‘A ghost town’: Camp Hill reeling after devastating storm, mass shooting
Twin tragedies have small Tallapoosa County town reeling
Tywanda Greer stands in the bedroom of her hail damaged home, Monday, April 24, 2023, in Camp Hill, Ala. After hail left holes in her roof and rain poured in, mold started to grow in the ceiling. The ceiling was recently removed to mitigate the mold issue. (Stew Milne for Alabama Reflector)
Everyone in Camp Hill remembers the night the hail fell.
Rosalie Bundy remembers the sound of rocks hitting her house. She was in bed on the night of March 26 when she heard the banging all over her house. She wasn’t sure what was going on. The only thing outside her house was her rocking chair.
Josh Darling, chief of the town’s volunteer fire department, had driven an ambulance out of town when dispatch alerted him around 3 a.m. to a storm hitting Camp Hill. They told him to stay where he was.
Darling called back a few minutes later, thinking they had forgotten him. They hadn’t. Stay where you are, dispatch said.
About a half-hour later, they told him to return.
His partner called at around 3:30 a.m. It was “bad.” She mentioned the fire station.
“What do you mean like, a hail storm just came through and all you’re telling me is ‘It’s bad?’ It’s the station,” he said.
It was a powerful hail storm. The National Weather Service in Birmingham said the hail that struck Camp Hill was two inches in size. That’s roughly equal to a hen egg. Jason Holmes, a meterologist at the National Weather Service in Birmingham, said only 15% of reported hail storms between 2005 and 2022 featured hail larger than a golf ball.
The storm didn’t stop there. Torrential rain followed. The town flooded.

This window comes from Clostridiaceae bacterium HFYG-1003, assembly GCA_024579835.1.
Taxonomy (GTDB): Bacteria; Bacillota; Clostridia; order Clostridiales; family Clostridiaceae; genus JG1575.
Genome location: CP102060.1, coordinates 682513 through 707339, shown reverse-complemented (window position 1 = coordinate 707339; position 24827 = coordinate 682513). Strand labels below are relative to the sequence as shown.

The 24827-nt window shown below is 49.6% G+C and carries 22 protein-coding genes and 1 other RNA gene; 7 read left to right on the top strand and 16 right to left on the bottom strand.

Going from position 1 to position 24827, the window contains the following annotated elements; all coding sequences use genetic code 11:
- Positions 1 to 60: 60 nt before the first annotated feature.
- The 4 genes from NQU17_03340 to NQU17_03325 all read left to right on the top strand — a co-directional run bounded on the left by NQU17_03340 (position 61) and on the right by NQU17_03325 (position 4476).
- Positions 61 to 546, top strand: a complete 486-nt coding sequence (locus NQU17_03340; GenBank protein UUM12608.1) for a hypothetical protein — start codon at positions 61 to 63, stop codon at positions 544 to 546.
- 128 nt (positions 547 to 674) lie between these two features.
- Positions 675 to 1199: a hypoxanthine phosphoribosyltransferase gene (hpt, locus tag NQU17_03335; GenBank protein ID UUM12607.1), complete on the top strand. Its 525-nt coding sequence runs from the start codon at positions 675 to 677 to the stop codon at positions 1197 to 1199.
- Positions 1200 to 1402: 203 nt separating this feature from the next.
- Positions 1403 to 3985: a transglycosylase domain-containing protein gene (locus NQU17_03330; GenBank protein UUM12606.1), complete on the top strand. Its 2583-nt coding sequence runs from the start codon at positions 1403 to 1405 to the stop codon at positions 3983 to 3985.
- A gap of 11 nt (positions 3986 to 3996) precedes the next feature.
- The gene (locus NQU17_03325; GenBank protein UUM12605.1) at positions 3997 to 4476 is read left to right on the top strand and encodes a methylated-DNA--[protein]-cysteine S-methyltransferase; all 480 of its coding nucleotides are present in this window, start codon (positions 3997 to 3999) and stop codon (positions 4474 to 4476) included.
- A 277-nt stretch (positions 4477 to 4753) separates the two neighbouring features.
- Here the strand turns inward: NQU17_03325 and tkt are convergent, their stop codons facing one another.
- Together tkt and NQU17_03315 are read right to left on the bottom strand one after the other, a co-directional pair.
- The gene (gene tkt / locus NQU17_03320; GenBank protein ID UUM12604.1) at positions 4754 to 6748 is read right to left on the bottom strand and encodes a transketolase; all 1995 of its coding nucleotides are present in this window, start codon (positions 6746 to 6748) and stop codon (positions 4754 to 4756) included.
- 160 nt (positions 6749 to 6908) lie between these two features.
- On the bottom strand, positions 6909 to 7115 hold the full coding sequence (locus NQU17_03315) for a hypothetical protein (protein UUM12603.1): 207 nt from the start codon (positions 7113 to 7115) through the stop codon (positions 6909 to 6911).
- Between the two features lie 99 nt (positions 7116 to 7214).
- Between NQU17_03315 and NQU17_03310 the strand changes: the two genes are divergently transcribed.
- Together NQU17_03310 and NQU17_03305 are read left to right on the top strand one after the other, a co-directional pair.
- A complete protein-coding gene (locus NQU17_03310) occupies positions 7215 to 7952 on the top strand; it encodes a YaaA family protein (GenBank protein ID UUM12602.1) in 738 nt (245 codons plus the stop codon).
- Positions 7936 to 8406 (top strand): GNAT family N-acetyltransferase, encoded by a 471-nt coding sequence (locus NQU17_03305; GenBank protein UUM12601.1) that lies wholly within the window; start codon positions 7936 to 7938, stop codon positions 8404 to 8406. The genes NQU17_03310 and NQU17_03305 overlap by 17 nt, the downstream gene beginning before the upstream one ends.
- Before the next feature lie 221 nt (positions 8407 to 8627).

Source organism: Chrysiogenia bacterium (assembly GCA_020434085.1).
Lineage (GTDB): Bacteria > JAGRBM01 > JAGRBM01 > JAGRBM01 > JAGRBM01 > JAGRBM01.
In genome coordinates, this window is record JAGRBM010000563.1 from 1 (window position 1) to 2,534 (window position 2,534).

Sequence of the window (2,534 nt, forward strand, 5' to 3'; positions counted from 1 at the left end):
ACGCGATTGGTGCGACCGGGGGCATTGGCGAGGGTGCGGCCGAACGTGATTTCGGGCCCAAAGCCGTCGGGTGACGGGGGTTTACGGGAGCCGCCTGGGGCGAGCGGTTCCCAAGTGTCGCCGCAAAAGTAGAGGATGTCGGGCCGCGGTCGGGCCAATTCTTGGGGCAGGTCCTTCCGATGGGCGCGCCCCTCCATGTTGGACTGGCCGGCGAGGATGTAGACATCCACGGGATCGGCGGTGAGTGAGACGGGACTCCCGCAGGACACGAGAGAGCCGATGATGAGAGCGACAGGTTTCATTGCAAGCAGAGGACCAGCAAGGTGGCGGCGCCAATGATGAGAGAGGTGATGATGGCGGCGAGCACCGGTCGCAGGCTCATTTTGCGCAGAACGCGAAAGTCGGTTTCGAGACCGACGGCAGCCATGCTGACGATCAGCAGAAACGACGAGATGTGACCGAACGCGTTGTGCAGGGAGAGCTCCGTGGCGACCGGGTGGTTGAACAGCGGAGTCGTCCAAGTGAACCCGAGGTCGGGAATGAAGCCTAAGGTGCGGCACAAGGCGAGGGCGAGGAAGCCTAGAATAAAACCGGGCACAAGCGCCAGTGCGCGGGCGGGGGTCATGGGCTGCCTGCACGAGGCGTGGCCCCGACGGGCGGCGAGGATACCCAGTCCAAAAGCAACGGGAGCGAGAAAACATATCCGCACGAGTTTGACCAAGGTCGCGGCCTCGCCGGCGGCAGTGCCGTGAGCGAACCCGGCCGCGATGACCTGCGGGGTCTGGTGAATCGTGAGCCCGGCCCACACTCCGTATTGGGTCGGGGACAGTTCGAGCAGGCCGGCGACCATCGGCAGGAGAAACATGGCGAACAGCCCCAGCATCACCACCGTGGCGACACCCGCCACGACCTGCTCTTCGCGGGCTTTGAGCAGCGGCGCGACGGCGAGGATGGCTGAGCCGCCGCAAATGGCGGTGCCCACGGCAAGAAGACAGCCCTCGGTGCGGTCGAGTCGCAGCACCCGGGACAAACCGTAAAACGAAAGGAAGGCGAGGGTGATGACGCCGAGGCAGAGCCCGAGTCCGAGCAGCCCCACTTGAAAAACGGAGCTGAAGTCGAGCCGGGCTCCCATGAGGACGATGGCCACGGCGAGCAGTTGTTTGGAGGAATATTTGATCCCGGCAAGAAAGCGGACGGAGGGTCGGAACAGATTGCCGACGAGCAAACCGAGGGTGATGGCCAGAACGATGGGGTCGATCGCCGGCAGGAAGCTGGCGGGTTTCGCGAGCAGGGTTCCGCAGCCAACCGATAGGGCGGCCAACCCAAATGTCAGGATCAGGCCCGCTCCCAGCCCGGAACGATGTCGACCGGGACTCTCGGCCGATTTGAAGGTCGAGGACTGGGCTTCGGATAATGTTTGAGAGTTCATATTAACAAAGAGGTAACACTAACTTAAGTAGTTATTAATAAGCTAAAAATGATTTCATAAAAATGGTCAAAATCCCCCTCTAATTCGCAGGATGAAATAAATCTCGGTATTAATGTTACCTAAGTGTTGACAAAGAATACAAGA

County engineers tried to stop a man from driving through roads during the rainstorm, but he thought he could make it through, Darling said. Water rose around the man’s car, flowing around it at five or seven miles an hour. The man tried to turn the wheel and drove the car off the road into some bushes where it got wedged.
Darling and his team had to perform a water rescue for a man trapped in his car. It’s not something the tiny volunteer fire team is trained for.
“So, by the time we got there, we’re already 30 minutes behind the 8 ball,” he said. “Could we have just walked out there, opened his door and broke his window, whatever and said ‘Come on?” 30 minutes sooner? Absolutely. But by the time we got there, half the car was underwater.”
The volunteers were able to break the window, but the water kept rising. Darling, holding onto a teammate’s safety line without a harness, went into the water. He lifted his teammate onto the trunk of the car. His teammate broke the rest of the window and pulled the man from the car.
“Like, when you go back and you tell the story, I make it sound like ‘Oh, it was nothing, we do it everyday, you know like that’s what we trained to do,’” he said. “But that’s not what we trained to do.”
Darling said that was when he realized how bad things were for the town.
“The roads are washed away,” he said.
Three weeks later, at a party attended by many Camp Hill teenagers, gunfire erupted.
‘It was a disaster’
Camp Hill, a town of 1,000 people in Tallapoosa County, about 20 miles north of Auburn, was struggling long before the twin tragedies. Its median household income is $29,000 a year, compared to $54,000 statewide. The town, which is about 87% Black, has lost nearly half its population in the last 40 years.